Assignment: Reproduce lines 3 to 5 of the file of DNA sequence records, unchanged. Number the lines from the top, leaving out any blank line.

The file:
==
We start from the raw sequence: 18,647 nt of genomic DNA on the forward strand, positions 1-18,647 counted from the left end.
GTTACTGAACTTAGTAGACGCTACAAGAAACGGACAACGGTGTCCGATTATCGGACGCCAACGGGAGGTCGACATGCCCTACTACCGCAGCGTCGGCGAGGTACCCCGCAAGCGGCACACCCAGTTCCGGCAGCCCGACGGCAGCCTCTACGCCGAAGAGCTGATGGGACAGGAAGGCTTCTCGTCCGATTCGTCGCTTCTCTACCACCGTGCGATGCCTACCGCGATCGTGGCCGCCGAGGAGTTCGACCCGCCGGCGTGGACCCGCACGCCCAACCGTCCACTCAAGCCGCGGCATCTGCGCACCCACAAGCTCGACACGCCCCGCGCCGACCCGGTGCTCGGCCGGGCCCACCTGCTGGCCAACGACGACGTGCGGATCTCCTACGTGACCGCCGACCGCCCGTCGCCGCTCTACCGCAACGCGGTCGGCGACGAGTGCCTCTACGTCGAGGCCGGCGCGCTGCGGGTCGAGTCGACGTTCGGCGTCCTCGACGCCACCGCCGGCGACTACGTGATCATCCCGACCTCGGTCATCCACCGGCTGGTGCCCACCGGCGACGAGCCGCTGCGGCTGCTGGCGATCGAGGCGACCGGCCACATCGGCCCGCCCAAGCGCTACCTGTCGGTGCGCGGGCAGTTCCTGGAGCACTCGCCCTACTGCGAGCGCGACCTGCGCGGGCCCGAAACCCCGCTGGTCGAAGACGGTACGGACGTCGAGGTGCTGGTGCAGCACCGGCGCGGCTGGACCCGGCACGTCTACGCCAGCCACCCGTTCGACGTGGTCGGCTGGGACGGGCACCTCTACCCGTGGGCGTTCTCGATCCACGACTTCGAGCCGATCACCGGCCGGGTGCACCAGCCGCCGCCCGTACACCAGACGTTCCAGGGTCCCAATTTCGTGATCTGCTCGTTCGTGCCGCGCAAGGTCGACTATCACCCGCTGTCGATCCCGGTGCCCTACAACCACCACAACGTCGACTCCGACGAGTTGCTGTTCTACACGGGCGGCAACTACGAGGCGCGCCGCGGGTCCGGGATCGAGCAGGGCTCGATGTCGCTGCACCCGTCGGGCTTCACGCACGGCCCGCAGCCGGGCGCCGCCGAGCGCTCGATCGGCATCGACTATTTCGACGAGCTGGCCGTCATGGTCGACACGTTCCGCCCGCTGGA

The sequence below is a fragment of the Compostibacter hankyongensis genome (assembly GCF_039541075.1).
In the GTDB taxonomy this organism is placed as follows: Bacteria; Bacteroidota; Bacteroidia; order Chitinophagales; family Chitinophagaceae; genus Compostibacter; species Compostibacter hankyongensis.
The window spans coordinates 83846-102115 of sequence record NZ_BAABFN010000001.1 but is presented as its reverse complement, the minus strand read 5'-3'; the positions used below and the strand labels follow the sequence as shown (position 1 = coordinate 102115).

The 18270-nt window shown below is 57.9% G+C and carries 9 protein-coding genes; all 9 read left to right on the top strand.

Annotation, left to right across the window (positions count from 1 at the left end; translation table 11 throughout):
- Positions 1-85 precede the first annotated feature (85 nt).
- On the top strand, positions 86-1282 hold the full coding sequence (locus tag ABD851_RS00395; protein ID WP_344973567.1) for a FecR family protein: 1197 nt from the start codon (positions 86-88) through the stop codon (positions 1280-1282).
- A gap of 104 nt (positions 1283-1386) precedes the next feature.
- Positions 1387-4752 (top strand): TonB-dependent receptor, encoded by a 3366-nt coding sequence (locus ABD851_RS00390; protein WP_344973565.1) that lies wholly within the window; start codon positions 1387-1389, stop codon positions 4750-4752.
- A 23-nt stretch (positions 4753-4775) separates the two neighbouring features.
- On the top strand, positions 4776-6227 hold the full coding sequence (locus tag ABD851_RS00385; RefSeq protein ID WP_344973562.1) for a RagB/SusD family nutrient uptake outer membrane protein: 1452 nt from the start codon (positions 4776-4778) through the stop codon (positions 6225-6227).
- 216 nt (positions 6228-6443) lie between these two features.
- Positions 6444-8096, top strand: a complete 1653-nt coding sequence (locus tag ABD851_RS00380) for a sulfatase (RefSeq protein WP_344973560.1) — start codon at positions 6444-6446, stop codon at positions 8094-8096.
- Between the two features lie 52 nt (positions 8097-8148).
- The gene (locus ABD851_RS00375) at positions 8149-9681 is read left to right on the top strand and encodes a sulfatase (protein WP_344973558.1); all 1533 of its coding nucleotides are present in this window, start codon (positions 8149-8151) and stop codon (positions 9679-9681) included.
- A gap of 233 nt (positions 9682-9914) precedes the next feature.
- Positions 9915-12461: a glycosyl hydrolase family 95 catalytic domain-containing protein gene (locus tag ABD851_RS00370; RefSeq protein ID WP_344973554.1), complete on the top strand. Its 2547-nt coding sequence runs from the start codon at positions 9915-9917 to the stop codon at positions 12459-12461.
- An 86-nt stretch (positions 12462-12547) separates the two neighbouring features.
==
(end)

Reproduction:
The sequence below is a fragment of the Compostibacter hankyongensis genome (assembly GCF_039541075.1).
In the GTDB taxonomy this organism is placed as follows: Bacteria; Bacteroidota; Bacteroidia; order Chitinophagales; family Chitinophagaceae; genus Compostibacter; species Compostibacter hankyongensis.
The window spans coordinates 83846-102115 of sequence record NZ_BAABFN010000001.1 but is presented as its reverse complement, the minus strand read 5'-3'; the positions used below and the strand labels follow the sequence as shown (position 1 = coordinate 102115).